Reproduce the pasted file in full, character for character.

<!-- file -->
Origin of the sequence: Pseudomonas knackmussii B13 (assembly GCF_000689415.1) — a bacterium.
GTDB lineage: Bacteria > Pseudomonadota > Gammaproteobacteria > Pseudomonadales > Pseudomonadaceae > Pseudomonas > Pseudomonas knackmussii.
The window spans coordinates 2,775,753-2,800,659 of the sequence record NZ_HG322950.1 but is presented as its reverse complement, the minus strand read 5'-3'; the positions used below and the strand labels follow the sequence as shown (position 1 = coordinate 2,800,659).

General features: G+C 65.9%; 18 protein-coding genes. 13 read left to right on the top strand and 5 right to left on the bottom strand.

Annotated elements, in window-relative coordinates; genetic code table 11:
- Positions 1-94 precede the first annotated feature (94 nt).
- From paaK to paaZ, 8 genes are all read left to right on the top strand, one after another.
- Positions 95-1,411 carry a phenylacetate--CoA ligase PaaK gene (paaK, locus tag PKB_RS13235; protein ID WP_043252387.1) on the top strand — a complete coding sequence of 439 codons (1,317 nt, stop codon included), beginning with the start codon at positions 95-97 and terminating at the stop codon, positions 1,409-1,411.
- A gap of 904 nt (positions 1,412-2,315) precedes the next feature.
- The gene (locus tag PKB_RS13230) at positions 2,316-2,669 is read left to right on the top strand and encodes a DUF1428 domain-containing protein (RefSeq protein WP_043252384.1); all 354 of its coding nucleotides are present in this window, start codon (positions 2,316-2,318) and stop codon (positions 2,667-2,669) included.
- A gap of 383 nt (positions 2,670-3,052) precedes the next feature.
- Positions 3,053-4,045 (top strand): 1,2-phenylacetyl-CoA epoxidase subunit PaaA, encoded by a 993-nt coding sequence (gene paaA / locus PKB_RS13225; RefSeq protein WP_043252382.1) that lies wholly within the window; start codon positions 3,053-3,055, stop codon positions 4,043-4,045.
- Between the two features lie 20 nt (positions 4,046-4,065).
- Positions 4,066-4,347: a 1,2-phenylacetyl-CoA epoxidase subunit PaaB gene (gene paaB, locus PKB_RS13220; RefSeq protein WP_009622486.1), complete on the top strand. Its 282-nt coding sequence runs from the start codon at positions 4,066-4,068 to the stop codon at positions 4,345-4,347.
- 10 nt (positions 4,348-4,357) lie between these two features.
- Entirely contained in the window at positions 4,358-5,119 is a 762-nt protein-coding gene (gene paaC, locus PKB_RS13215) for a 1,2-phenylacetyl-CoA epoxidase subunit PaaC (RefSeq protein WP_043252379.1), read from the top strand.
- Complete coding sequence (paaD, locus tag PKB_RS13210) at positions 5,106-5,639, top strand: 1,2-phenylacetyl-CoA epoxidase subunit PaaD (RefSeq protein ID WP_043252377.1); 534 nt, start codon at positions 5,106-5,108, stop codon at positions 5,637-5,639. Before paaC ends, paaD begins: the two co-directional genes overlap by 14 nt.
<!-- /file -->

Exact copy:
Origin of the sequence: Pseudomonas knackmussii B13 (assembly GCF_000689415.1) — a bacterium.
GTDB lineage: Bacteria > Pseudomonadota > Gammaproteobacteria > Pseudomonadales > Pseudomonadaceae > Pseudomonas > Pseudomonas knackmussii.
The window spans coordinates 2,775,753-2,800,659 of the sequence record NZ_HG322950.1 but is presented as its reverse complement, the minus strand read 5'-3'; the positions used below and the strand labels follow the sequence as shown (position 1 = coordinate 2,800,659).

General features: G+C 65.9%; 18 protein-coding genes. 13 read left to right on the top strand and 5 right to left on the bottom strand.

Annotated elements, in window-relative coordinates; genetic code table 11:
- Positions 1-94 precede the first annotated feature (94 nt).
- From paaK to paaZ, 8 genes are all read left to right on the top strand, one after another.
- Positions 95-1,411 carry a phenylacetate--CoA ligase PaaK gene (paaK, locus tag PKB_RS13235; protein ID WP_043252387.1) on the top strand — a complete coding sequence of 439 codons (1,317 nt, stop codon included), beginning with the start codon at positions 95-97 and terminating at the stop codon, positions 1,409-1,411.
- A gap of 904 nt (positions 1,412-2,315) precedes the next feature.
- The gene (locus tag PKB_RS13230) at positions 2,316-2,669 is read left to right on the top strand and encodes a DUF1428 domain-containing protein (RefSeq protein WP_043252384.1); all 354 of its coding nucleotides are present in this window, start codon (positions 2,316-2,318) and stop codon (positions 2,667-2,669) included.
- A gap of 383 nt (positions 2,670-3,052) precedes the next feature.
- Positions 3,053-4,045 (top strand): 1,2-phenylacetyl-CoA epoxidase subunit PaaA, encoded by a 993-nt coding sequence (gene paaA / locus PKB_RS13225; RefSeq protein WP_043252382.1) that lies wholly within the window; start codon positions 3,053-3,055, stop codon positions 4,043-4,045.
- Between the two features lie 20 nt (positions 4,046-4,065).
- Positions 4,066-4,347: a 1,2-phenylacetyl-CoA epoxidase subunit PaaB gene (gene paaB, locus PKB_RS13220; RefSeq protein WP_009622486.1), complete on the top strand. Its 282-nt coding sequence runs from the start codon at positions 4,066-4,068 to the stop codon at positions 4,345-4,347.
- 10 nt (positions 4,348-4,357) lie between these two features.
- Entirely contained in the window at positions 4,358-5,119 is a 762-nt protein-coding gene (gene paaC, locus PKB_RS13215) for a 1,2-phenylacetyl-CoA epoxidase subunit PaaC (RefSeq protein WP_043252379.1), read from the top strand.
- Complete coding sequence (paaD, locus tag PKB_RS13210) at positions 5,106-5,639, top strand: 1,2-phenylacetyl-CoA epoxidase subunit PaaD (RefSeq protein ID WP_043252377.1); 534 nt, start codon at positions 5,106-5,108, stop codon at positions 5,637-5,639. Before paaC ends, paaD begins: the two co-directional genes overlap by 14 nt.